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Nurturing a Parent-Student-Teacher Connection in a Virtual World

 
 
 

Many students, families and teachers across Tennessee and the globe are working to adapt to a more virtual education platform. Some school districts have remained completely virtual, while others have adapted to a hybrid system or remained open for in person classes. No matter the platform, parent involvement is generally a key indicator of a successful education experience.

This year, however, poses many new challenges for parents and teachers alike. For example, teachers now must work to keep that connection with students in an online world. Meanwhile, parents may now be tasked with overseeing their children’s education. Consider these tips in a virtual school setting;  

Encouragement: Being a positive encourager is possibly the most important role for a parent or guardian in a virtual school setting.  

Praise: Praise their good work just as you would in a traditional school setting. Surround them with examples of all the positive things they’ve accomplished.

Lend a helping hand, but not too much: When assisting your child with schoolwork be encouraging without giving away answers. Coach and work with them but if it becomes too difficult don’t be afraid to reach out to the teacher and request additional help. Don’t forget, try to remain positive and encouraging.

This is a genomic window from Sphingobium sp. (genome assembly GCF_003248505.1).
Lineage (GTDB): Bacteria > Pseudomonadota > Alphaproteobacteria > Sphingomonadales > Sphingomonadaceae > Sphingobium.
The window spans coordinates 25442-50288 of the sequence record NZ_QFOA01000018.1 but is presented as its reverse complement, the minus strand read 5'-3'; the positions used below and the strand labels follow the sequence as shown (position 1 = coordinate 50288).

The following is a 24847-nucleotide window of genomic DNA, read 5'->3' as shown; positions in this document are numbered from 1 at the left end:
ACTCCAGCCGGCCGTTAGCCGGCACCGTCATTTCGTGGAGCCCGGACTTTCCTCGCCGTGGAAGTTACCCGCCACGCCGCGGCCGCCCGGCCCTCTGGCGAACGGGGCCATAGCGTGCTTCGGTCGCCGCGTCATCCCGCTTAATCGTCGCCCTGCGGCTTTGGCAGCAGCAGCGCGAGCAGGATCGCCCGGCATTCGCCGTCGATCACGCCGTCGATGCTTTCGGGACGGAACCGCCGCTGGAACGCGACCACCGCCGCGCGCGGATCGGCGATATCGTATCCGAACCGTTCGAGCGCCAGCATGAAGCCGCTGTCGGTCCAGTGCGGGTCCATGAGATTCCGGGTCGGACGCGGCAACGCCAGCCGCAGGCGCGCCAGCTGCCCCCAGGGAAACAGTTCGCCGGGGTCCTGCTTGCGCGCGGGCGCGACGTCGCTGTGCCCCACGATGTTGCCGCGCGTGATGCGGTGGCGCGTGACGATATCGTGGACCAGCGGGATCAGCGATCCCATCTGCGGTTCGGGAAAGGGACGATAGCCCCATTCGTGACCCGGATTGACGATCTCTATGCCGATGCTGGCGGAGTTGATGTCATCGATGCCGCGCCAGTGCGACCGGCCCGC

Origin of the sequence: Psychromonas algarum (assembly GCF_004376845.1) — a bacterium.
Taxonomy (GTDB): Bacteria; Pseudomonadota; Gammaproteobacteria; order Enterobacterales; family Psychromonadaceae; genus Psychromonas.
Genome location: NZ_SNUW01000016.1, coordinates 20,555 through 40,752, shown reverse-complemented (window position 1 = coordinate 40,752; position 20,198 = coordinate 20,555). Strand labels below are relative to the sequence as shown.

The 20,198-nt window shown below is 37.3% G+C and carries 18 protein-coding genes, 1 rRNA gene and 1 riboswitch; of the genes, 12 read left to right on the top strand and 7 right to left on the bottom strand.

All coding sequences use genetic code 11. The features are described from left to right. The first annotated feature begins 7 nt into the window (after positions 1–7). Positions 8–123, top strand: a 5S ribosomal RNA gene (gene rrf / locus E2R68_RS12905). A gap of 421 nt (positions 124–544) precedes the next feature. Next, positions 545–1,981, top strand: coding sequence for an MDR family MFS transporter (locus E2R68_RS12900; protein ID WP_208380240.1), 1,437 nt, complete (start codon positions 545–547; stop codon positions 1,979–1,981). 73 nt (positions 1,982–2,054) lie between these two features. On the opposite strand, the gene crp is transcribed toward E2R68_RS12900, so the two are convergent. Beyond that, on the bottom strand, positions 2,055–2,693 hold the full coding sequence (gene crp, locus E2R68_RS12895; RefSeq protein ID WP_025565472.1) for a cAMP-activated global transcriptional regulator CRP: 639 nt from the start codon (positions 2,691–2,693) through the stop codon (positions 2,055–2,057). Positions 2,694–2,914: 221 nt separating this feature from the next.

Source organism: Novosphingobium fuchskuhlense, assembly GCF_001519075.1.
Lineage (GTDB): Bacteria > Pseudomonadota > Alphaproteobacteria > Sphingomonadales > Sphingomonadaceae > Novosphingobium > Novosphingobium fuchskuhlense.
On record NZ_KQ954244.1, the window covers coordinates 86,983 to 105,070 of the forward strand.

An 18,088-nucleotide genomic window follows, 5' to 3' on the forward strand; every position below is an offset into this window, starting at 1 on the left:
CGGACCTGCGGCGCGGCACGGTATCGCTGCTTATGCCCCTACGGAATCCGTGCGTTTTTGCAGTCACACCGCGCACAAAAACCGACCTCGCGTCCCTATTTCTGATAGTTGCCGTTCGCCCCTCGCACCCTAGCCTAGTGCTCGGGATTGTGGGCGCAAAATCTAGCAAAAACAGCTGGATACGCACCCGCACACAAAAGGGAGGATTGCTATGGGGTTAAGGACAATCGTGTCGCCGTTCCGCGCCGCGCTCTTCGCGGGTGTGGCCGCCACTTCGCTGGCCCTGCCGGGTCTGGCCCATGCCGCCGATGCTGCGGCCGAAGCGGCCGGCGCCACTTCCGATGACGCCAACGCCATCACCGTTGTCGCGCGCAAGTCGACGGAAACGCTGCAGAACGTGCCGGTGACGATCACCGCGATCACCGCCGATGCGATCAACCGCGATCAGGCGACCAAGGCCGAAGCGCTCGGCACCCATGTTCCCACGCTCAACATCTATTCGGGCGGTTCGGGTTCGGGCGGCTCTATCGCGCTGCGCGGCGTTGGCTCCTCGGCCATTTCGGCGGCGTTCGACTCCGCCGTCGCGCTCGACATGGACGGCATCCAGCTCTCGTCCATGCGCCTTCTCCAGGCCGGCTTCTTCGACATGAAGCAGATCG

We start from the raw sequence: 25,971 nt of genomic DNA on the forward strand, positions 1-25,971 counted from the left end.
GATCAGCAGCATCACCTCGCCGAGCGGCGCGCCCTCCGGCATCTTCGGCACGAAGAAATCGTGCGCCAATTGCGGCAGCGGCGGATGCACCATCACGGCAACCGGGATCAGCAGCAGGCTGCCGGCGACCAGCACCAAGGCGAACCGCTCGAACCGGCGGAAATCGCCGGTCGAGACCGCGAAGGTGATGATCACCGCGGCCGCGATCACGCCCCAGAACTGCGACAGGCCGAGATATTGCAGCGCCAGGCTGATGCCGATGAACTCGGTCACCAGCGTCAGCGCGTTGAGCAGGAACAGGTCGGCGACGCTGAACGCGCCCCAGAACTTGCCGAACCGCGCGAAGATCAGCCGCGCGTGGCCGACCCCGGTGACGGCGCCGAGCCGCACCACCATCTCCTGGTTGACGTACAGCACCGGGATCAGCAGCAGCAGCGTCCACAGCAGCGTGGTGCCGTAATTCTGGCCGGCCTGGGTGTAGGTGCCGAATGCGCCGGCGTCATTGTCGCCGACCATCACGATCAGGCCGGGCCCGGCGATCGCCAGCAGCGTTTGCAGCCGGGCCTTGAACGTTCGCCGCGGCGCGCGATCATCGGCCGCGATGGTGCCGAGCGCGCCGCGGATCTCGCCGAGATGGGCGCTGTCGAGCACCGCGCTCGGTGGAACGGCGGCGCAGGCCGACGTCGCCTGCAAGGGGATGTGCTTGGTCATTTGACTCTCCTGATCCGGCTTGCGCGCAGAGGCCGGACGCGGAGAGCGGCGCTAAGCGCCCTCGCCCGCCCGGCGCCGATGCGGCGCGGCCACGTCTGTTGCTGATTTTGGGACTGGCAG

Educational Resources for Tennessee Parents and Students

Best for All Central is an instructional hub with resources for families that include video lessons, worksheets, and educational standards information. Families can look up any subject and any grade to find resources to assist them at home or in companion with school materials.

Bridging the Distance, Family Remote Learning launched to help parents and families navigate the same remote learning tools their child’s teachers are using. It also contains videos and modules about setting a schedule and creating learning spaces.

The Family Assessment Portal is now active and allows parents to access progress scores using their child's student ID and date of birth.  

Tennessee Comprehensive Assessment Program (TCAP) has been the state's testing prgram since 1988 and includes TNReady assessments in math, English language arts, social studes and science, as well as alternative assessments like MSAA and TCAP-Alt for students with special needs. 

TNReady Parent Resources